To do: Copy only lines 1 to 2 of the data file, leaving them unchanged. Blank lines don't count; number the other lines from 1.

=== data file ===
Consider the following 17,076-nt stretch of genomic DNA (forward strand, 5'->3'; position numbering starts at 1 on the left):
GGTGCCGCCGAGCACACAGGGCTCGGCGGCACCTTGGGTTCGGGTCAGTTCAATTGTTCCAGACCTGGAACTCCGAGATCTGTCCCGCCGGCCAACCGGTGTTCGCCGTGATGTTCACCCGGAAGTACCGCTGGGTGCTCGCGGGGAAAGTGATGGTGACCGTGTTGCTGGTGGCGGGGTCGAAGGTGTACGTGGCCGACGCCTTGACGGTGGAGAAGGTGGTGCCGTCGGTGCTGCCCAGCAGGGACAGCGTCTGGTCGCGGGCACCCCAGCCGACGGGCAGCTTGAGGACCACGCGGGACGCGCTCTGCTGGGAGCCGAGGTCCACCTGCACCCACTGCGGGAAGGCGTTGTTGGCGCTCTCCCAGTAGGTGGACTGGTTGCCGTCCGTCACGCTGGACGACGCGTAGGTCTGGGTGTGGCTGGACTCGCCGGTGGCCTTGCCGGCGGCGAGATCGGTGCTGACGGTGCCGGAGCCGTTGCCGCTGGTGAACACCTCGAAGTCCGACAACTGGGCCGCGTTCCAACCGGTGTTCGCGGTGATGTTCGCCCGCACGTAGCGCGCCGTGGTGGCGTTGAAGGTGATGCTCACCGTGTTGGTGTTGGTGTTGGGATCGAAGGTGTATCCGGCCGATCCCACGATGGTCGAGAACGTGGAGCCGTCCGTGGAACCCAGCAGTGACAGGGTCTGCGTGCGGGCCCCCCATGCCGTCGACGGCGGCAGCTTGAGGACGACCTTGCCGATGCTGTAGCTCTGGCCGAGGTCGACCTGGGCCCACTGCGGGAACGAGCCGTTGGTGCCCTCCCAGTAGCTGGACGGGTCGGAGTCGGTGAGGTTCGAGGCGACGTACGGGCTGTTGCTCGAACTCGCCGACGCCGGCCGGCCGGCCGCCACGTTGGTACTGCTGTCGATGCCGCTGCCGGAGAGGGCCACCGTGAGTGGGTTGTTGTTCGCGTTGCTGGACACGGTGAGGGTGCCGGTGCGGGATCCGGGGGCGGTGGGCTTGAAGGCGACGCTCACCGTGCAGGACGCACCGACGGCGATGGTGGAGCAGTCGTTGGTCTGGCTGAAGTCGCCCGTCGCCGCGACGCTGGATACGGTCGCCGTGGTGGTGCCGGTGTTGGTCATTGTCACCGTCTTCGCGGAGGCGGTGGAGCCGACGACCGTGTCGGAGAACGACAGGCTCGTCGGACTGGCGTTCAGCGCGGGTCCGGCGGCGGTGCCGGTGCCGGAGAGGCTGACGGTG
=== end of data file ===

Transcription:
Consider the following 17,076-nt stretch of genomic DNA (forward strand, 5'->3'; position numbering starts at 1 on the left):
GGTGCCGCCGAGCACACAGGGCTCGGCGGCACCTTGGGTTCGGGTCAGTTCAATTGTTCCAGACCTGGAACTCCGAGATCTGTCCCGCCGGCCAACCGGTGTTCGCCGTGATGTTCACCCGGAAGTACCGCTGGGTGCTCGCGGGGAAAGTGATGGTGACCGTGTTGCTGGTGGCGGGGTCGAAGGTGTACGTGGCCGACGCCTTGACGGTGGAGAAGGTGGTGCCGTCGGTGCTGCCCAGCAGGGACAGCGTCTGGTCGCGGGCACCCCAGCCGACGGGCAGCTTGAGGACCACGCGGGACGCGCTCTGCTGGGAGCCGAGGTCCACCTGCACCCACTGCGGGAAGGCGTTGTTGGCGCTCTCCCAGTAGGTGGACTGGTTGCCGTCCGTCACGCTGGACGACGCGTAGGTCTGGGTGTGGCTGGACTCGCCGGTGGCCTTGCCGGCGGCGAGATCGGTGCTGACGGTGCCGGAGCCGTTGCCGCTGGTGAACACCTCGAAGTCCGACAACTGGGCCGCGTTCCAACCGGTGTTCGCGGTGATGTTCGCCCGCACGTAGCGCGCCGTGGTGGCGTTGAAGGTGATGCTCACCGTGTTGGTGTTGGTGTTGGGATCGAAGGTGTATCCGGCCGATCCCACGATGGTCGAGAACGTGGAGCCGTCCGTGGAACCCAGCAGTGACAGGGTCTGCGTGCGGGCCCCCCATGCCGTCGACGGCGGCAGCTTGAGGACGACCTTGCCGATGCTGTAGCTCTGGCCGAGGTCGACCTGGGCCCACTGCGGGAACGAGCCGTTGGTGCCCTCCCAGTAGCTGGACGGGTCGGAGTCGGTGAGGTTCGAGGCGACGTACGGGCTGTTGCTCGAACTCGCCGACGCCGGCCGGCCGGCCGCCACGTTGGTACTGCTGTCGATGCCGCTGCCGGAGAGGGCCACCGTGAGTGGGTTGTTGTTCGCGTTGCTGGACACGGTGAGGGTGCCGGTGCGGGATCCGGGGGCGGTGGGCTTGAAGGCGACGCTCACCGTGCAGGACGCACCGACGGCGATGGTGGAGCAGTCGTTGGTCTGGCTGAAGTCGCCCGTCGCCGCGACGCTGGATACGGTCGCCGTGGTGGTGCCGGTGTTGGTCATTGTCACCGTCTTCGCGGAGGCGGTGGAGCCGACGACCGTGTCGGAGAACGACAGGCTCGTCGGACTGGCGTTCAGCGCGGGTCCGGCGGCGGTGCCGGTGCCGGAGAGGCTGACGGTG